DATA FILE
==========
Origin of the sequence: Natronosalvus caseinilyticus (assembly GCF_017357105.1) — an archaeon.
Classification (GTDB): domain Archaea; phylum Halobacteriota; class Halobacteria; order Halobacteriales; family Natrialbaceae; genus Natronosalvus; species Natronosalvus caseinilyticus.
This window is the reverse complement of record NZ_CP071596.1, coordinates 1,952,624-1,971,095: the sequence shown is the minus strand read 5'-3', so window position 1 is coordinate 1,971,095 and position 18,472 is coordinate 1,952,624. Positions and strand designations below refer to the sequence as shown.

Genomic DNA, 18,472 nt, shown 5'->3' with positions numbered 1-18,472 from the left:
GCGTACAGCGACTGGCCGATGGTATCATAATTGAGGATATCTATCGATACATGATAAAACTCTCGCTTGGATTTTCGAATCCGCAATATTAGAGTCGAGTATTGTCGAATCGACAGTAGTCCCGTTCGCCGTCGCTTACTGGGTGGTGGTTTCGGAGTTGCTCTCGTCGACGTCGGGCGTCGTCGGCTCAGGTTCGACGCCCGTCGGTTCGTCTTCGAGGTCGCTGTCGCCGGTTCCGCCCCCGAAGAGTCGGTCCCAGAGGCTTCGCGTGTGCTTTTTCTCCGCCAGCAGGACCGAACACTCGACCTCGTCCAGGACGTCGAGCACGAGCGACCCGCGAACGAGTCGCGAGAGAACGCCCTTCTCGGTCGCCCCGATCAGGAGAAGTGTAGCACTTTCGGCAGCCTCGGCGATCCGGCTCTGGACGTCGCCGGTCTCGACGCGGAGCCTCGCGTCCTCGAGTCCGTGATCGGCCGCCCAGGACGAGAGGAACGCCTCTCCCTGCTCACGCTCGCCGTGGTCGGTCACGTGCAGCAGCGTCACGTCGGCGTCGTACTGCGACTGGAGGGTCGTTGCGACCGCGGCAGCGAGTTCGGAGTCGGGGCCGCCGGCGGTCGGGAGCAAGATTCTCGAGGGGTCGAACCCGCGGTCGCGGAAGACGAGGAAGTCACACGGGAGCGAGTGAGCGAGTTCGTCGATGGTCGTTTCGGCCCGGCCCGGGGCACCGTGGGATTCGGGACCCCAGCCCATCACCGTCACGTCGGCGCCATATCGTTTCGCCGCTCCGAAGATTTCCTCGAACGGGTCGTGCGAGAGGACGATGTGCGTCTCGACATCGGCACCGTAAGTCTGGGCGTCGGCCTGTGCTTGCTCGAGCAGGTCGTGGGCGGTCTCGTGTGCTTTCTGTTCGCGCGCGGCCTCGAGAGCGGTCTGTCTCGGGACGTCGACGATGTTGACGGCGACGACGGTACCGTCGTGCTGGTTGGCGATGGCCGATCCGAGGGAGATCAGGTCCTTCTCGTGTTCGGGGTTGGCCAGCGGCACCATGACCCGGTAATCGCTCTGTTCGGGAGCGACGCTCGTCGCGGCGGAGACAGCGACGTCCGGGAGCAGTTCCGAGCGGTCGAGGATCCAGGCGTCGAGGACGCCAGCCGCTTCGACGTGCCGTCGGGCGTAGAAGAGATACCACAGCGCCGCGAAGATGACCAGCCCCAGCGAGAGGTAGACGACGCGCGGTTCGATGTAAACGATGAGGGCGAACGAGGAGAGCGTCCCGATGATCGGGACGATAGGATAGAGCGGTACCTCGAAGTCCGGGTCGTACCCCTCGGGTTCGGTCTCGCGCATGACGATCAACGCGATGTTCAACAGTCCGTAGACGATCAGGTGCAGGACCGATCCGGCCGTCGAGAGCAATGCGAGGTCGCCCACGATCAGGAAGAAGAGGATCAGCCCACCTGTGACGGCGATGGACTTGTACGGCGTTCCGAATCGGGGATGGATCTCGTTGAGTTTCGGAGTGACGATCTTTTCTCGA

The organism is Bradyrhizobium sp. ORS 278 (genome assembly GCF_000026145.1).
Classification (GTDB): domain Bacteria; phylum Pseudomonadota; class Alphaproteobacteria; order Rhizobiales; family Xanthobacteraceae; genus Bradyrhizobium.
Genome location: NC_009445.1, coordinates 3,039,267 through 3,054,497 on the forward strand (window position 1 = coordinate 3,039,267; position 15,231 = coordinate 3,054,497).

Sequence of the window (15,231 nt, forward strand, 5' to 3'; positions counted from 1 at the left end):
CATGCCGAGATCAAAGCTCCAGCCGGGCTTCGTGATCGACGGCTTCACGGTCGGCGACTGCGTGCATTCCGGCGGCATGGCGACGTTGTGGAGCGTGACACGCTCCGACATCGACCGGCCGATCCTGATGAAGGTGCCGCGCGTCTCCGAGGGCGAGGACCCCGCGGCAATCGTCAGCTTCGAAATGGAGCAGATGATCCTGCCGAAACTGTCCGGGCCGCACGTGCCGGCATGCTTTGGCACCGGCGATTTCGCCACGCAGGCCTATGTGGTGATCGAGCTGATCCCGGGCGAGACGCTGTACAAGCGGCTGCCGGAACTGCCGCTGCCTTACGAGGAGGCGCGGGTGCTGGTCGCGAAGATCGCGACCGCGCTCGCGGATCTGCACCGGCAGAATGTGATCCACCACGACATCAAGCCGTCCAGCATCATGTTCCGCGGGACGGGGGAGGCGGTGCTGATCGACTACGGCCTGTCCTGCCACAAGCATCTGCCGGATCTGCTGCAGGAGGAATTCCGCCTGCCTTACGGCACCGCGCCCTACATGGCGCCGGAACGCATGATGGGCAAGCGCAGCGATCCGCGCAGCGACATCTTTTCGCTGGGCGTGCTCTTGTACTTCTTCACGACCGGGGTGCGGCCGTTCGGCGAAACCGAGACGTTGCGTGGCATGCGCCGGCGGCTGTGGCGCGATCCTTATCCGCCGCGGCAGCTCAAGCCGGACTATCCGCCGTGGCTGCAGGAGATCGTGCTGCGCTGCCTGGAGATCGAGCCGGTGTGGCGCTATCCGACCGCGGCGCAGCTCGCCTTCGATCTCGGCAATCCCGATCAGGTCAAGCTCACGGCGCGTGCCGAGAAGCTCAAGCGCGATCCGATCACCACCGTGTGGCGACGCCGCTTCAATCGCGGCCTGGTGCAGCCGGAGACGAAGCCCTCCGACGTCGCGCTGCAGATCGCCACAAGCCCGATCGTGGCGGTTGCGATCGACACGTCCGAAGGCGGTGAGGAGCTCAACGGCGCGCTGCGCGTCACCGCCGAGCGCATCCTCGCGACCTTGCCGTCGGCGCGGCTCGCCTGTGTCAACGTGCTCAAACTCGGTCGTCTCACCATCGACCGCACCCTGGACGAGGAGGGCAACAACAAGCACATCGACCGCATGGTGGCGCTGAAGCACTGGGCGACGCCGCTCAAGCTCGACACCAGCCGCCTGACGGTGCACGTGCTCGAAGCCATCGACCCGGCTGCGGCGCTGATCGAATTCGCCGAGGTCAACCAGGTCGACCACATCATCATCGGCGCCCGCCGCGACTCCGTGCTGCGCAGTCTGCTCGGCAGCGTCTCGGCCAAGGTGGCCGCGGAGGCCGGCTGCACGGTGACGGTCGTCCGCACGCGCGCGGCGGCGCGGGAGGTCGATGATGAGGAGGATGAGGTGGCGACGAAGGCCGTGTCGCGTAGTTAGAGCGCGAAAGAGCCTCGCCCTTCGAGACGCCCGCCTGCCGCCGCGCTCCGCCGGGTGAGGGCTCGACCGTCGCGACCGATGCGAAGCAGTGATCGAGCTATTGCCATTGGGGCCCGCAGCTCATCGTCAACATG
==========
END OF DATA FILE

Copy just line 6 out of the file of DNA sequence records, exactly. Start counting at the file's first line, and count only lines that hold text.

The organism is Bradyrhizobium sp. ORS 278 (genome assembly GCF_000026145.1).